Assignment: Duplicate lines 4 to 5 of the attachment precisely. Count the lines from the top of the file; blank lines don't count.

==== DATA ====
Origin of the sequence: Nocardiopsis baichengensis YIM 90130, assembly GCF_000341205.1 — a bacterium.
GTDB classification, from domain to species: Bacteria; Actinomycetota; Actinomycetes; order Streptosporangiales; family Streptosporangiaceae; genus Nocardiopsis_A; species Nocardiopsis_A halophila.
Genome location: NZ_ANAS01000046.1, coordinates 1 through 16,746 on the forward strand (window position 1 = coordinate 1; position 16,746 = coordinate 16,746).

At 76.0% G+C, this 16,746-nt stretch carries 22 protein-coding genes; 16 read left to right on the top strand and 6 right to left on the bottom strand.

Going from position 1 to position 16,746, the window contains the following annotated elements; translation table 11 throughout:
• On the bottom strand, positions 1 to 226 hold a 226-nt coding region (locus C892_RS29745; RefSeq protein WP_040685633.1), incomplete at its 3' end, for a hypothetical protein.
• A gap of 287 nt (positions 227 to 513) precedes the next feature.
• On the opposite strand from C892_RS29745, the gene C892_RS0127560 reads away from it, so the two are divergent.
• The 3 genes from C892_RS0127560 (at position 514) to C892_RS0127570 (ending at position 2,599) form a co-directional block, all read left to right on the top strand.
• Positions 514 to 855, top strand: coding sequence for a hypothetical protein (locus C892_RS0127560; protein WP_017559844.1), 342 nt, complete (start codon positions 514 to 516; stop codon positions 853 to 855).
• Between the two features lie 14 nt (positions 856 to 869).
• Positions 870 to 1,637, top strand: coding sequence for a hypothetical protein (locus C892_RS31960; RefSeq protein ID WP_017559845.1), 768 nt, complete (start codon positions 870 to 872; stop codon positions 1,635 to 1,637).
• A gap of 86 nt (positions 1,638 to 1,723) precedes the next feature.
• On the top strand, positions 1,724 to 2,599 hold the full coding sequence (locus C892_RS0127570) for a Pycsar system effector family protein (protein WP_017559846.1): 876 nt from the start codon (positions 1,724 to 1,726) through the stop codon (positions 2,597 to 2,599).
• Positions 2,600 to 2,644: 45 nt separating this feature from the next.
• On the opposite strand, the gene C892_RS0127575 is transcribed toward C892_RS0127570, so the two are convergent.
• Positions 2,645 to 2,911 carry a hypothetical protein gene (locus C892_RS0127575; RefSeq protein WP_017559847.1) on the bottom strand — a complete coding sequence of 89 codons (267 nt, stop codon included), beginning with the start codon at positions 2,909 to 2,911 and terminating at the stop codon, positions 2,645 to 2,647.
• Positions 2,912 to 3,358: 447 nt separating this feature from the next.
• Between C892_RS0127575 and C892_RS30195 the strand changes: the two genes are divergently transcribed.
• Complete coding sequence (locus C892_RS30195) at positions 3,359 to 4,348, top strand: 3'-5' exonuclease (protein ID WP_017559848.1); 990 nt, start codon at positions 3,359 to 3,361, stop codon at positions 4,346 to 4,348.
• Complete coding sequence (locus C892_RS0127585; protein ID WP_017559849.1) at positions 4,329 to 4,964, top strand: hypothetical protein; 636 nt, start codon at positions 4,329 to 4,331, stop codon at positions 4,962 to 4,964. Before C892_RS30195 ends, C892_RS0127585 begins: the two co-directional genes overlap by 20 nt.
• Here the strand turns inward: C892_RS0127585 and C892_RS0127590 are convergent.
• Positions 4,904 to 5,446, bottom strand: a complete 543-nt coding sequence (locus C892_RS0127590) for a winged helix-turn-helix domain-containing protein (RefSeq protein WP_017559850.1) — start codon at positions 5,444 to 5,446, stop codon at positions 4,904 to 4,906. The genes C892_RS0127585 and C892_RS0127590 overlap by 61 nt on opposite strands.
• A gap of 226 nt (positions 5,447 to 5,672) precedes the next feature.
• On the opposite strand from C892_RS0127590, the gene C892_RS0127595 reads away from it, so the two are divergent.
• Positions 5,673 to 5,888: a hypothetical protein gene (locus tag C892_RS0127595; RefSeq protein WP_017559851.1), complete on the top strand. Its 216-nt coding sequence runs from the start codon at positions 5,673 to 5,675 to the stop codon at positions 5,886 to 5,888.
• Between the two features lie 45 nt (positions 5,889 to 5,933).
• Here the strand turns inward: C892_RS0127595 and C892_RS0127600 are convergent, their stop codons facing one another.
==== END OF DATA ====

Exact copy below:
At 76.0% G+C, this 16,746-nt stretch carries 22 protein-coding genes; 16 read left to right on the top strand and 6 right to left on the bottom strand.

Going from position 1 to position 16,746, the window contains the following annotated elements; translation table 11 throughout: